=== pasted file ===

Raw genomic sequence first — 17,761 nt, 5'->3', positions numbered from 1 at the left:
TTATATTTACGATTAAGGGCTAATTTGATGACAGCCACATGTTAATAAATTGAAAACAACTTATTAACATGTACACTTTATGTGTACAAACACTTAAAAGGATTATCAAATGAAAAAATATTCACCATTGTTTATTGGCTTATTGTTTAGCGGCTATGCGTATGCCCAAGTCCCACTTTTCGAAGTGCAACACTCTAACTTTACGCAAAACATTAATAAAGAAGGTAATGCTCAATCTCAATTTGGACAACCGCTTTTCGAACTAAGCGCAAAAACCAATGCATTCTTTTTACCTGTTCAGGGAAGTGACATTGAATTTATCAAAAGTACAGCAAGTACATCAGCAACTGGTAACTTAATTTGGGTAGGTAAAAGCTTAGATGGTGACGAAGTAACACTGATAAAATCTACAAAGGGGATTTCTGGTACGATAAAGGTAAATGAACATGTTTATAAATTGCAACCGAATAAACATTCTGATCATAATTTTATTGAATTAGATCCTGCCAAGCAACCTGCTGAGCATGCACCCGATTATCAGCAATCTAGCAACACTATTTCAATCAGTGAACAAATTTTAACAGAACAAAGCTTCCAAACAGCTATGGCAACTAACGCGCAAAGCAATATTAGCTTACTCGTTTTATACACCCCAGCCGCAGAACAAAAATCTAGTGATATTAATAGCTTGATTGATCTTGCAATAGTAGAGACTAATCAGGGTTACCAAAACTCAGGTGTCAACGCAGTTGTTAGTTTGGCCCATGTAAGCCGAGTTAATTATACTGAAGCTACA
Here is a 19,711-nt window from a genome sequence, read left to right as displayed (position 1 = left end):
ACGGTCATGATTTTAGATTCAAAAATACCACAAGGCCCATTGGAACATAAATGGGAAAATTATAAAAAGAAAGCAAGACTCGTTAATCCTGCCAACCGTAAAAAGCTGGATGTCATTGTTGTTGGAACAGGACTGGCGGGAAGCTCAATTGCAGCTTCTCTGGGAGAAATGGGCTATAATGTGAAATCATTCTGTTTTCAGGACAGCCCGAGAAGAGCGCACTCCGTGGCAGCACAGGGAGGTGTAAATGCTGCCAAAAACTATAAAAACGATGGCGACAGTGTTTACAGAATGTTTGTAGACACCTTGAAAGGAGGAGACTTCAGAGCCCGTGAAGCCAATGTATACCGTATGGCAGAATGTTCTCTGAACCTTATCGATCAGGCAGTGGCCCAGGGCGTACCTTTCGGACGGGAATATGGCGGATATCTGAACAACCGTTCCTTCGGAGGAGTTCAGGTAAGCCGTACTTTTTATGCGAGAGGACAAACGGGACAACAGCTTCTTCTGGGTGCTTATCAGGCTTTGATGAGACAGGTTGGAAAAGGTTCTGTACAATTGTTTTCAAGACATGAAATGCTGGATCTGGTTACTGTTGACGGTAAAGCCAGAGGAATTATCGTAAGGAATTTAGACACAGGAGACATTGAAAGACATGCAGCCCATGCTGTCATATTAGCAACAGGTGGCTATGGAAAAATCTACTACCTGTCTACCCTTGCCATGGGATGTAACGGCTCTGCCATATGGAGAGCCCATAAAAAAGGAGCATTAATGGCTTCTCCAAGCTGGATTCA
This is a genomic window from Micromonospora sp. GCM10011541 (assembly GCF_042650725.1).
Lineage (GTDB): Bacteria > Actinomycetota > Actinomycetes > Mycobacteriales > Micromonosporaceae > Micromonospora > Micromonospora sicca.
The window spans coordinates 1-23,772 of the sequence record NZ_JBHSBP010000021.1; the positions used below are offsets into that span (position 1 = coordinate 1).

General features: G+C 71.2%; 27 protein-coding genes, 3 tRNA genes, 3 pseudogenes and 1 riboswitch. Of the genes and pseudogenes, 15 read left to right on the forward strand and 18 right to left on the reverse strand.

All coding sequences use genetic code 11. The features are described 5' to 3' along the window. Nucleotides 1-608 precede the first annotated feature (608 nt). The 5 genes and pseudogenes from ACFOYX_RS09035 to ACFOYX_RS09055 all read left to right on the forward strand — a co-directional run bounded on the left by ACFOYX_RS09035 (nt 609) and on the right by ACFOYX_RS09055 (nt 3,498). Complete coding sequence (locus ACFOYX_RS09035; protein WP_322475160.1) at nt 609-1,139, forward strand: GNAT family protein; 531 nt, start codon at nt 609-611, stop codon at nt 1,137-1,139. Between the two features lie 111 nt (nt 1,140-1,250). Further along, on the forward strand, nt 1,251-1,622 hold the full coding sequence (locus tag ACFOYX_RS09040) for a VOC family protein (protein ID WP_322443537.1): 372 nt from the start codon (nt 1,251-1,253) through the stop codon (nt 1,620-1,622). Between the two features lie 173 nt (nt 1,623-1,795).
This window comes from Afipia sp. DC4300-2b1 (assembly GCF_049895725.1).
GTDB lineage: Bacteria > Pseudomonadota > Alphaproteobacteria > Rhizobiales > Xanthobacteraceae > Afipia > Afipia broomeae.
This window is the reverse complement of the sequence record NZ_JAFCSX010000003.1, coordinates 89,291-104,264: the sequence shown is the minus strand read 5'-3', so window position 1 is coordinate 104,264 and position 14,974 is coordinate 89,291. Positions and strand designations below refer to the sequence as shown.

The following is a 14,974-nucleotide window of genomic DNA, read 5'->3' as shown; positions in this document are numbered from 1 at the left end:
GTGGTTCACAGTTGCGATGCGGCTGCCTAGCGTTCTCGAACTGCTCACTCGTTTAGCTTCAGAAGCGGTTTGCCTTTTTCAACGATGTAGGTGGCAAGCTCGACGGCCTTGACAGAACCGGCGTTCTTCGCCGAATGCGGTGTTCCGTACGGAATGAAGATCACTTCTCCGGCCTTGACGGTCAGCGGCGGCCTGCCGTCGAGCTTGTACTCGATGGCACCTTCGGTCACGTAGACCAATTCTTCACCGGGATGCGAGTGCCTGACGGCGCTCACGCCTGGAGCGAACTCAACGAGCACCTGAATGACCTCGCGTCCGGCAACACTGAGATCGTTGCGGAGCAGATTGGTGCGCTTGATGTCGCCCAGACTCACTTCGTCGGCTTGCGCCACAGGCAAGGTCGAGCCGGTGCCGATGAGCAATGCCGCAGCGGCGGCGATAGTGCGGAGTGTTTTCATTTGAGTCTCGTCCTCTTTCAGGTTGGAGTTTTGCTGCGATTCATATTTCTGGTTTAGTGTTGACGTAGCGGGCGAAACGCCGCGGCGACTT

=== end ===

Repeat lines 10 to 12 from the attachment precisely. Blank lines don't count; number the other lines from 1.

This window comes from Afipia sp. DC4300-2b1 (assembly GCF_049895725.1).
GTDB lineage: Bacteria > Pseudomonadota > Alphaproteobacteria > Rhizobiales > Xanthobacteraceae > Afipia > Afipia broomeae.
This window is the reverse complement of the sequence record NZ_JAFCSX010000003.1, coordinates 89,291-104,264: the sequence shown is the minus strand read 5'-3', so window position 1 is coordinate 104,264 and position 14,974 is coordinate 89,291. Positions and strand designations below refer to the sequence as shown.